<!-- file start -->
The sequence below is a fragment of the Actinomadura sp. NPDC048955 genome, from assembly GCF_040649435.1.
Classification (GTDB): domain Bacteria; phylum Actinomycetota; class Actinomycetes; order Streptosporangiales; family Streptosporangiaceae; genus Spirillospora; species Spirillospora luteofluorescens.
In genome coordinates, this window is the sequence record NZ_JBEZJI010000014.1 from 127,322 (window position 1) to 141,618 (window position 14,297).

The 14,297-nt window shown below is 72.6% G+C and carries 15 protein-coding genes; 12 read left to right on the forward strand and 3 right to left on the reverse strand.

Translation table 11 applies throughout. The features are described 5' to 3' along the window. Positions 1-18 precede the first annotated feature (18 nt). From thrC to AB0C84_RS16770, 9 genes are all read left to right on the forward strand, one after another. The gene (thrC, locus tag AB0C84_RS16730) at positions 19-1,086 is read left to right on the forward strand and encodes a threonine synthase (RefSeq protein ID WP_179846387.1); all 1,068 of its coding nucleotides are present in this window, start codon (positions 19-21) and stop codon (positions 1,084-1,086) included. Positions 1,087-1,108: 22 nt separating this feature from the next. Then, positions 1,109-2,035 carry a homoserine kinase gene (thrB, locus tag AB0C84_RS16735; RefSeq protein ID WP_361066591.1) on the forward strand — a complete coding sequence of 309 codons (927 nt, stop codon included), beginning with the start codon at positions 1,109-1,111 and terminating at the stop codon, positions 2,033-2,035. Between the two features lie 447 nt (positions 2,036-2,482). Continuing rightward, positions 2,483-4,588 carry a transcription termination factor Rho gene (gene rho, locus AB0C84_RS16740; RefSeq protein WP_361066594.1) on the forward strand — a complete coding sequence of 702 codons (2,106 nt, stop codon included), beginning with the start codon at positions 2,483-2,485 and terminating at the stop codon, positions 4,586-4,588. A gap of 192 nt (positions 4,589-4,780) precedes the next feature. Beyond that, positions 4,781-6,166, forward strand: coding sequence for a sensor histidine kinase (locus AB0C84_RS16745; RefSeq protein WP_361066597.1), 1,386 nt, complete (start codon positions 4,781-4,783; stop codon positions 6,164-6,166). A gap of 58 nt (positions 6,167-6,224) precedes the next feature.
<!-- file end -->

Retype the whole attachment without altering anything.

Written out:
The sequence below is a fragment of the Actinomadura sp. NPDC048955 genome, from assembly GCF_040649435.1.
Classification (GTDB): domain Bacteria; phylum Actinomycetota; class Actinomycetes; order Streptosporangiales; family Streptosporangiaceae; genus Spirillospora; species Spirillospora luteofluorescens.
In genome coordinates, this window is the sequence record NZ_JBEZJI010000014.1 from 127,322 (window position 1) to 141,618 (window position 14,297).

The 14,297-nt window shown below is 72.6% G+C and carries 15 protein-coding genes; 12 read left to right on the forward strand and 3 right to left on the reverse strand.

Translation table 11 applies throughout. The features are described 5' to 3' along the window. Positions 1-18 precede the first annotated feature (18 nt). From thrC to AB0C84_RS16770, 9 genes are all read left to right on the forward strand, one after another. The gene (thrC, locus tag AB0C84_RS16730) at positions 19-1,086 is read left to right on the forward strand and encodes a threonine synthase (RefSeq protein ID WP_179846387.1); all 1,068 of its coding nucleotides are present in this window, start codon (positions 19-21) and stop codon (positions 1,084-1,086) included. Positions 1,087-1,108: 22 nt separating this feature from the next. Then, positions 1,109-2,035 carry a homoserine kinase gene (thrB, locus tag AB0C84_RS16735; RefSeq protein ID WP_361066591.1) on the forward strand — a complete coding sequence of 309 codons (927 nt, stop codon included), beginning with the start codon at positions 1,109-1,111 and terminating at the stop codon, positions 2,033-2,035. Between the two features lie 447 nt (positions 2,036-2,482). Continuing rightward, positions 2,483-4,588 carry a transcription termination factor Rho gene (gene rho, locus AB0C84_RS16740; RefSeq protein WP_361066594.1) on the forward strand — a complete coding sequence of 702 codons (2,106 nt, stop codon included), beginning with the start codon at positions 2,483-2,485 and terminating at the stop codon, positions 4,586-4,588. A gap of 192 nt (positions 4,589-4,780) precedes the next feature. Beyond that, positions 4,781-6,166, forward strand: coding sequence for a sensor histidine kinase (locus AB0C84_RS16745; RefSeq protein WP_361066597.1), 1,386 nt, complete (start codon positions 4,781-4,783; stop codon positions 6,164-6,166). A gap of 58 nt (positions 6,167-6,224) precedes the next feature.